On The Beat with Gerry Polci of Frankie Valli and the Four Seasons and the Hit Men: What’s Up After All These Years
Hello MD Drummers! My name is Gerry Polci. I have been playing professionally for more than fifty years, yes, fifty years, and I’m happy to say I still love what I do and love to share my acquired skills with the rest of the drumming world.
I started playing professionally when I was fourteen years old in the New York/New Jersey area—weddings, dances, club gigs; you name it, I played it. I graduated from high school and entered Montclair State College in New Jersey as a music major, and also started studying with master drummer, technician, and mentor Joe Morello. Joe changed my life in a way I still experience today: a lasting technical knowledge and a complete respect for the art of drumming. College broadened my understanding of music and helped me appreciate all kinds of music.
In 1973, after two years of college, I elected to take a leave and see what I could do on a grander scale in the music business. In four months, I landed a gig with Frankie Valli and the Four Seasons. I started out as the drummer, then added background vocals, and then in 1976, sang lead on “December 1963 (Oh, What A Night),” which became a number-one record and the largest selling single the band ever had.
I sang lead on a few more tunes, which became hits in Europe. I toured the world, recorded, and appeared on many TV shows. I endorsed Ludwig drums and Vic Firth sticks, soloed in Madison Square Garden among other great venues, and fulfilled many of my dreams. I moved to LA in 1978, where I worked with Barry Manilow for a short time, got into the recording and TV world of LA, and worked with artists on original music with some great musicians and great friends.
In 1990, I moved back to NJ, where I completed my music education and landed a teaching job in New Providence, where I taught music for twenty years. In some ways, deciding to teach was one of the best decisions I ever made. I was able to reach kids on a daily basis and help shape their lives not only in music, but also in becoming adults and preparing them for the real world. I continued to play through this period, taught privately, (one of my students just graduated from Berkeley School of Music), and co-created a band called the Hit Men and toured the country for seven years. I stopped touring in 2016, after I married the love of my life, Rhea Chiles, and moved to Florida.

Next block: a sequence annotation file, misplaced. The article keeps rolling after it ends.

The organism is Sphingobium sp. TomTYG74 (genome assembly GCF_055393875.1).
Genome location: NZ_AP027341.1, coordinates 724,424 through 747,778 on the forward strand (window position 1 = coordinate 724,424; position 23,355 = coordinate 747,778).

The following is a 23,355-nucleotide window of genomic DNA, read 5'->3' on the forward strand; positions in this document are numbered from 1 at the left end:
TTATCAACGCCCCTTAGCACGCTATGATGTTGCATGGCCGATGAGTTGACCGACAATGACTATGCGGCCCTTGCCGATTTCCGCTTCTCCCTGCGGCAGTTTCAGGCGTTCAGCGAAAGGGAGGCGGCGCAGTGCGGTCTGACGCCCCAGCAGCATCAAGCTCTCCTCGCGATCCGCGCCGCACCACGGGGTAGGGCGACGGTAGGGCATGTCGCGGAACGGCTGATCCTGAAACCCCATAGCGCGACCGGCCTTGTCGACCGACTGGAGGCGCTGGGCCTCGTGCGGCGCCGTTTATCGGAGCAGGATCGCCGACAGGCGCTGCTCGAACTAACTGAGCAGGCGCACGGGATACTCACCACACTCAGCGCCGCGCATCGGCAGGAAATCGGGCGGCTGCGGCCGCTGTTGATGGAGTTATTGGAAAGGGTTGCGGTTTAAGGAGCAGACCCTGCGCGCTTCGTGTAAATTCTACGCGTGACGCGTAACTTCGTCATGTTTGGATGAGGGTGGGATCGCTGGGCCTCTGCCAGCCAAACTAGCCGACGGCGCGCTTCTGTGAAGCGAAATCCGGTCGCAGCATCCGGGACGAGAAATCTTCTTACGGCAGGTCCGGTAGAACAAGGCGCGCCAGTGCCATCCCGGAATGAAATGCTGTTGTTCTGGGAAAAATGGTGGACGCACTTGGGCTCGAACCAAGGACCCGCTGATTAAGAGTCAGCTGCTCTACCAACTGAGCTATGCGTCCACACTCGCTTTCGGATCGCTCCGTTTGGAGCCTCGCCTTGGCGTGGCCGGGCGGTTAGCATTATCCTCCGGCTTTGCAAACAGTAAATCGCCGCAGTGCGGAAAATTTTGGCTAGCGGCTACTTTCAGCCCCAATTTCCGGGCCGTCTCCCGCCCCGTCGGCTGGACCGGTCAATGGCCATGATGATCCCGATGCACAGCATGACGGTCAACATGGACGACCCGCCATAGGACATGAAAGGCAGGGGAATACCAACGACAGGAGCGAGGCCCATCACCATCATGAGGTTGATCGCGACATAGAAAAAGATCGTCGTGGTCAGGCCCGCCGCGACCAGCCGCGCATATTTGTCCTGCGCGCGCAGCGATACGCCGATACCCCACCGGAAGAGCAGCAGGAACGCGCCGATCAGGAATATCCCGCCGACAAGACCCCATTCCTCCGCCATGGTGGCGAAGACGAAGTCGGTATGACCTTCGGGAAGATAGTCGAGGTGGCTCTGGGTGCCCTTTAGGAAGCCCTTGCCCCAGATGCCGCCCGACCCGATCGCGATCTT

My next phase in life will be to share my technical knowledge with as many young people as I can. I’ll be releasing my series of videos on the “art of technique,” which will cover the basics of the stroke, endurance, muscular manipulation, coordination, the Moeller method, drumset exercises, and the art of improvising. My technique is based on the teachings of the late great Joe Morello, and his experiences with George Lawrence Stone. I’m so excited to bring this information to the rest of the drumming world. I believe my method of teaching will reach a wide variety of players and skill levels.
Drumming is a lifelong process of learning, performing, teaching, and being in the moment. For me, there is no better place than to sit behind a set of drums or a practice pad. As most of us know, music education is a vital part of a student’s overall cognitive development and the socialization skills are equally matched with any sport function. The discipline of learning an instrument and the skill and bravery it takes to perform on an instrument is a life-long gift, which will benefit every aspect of a person’s adult life. Please support music education in your community. It benefits everyone.
I want to thank Billy Amendola and all the people at Modern Drummer for this opportunity to share my life with their readers. I was around when this magazine first came out, and it’s still the best! You guys rock! Best wishes and God bless you all!
You can check out a few videos from Gerry’s YouTube Red page here:
“Oh What a Night” – Frankie Valli and Gerry Polci
Gerry Polci Drum Solo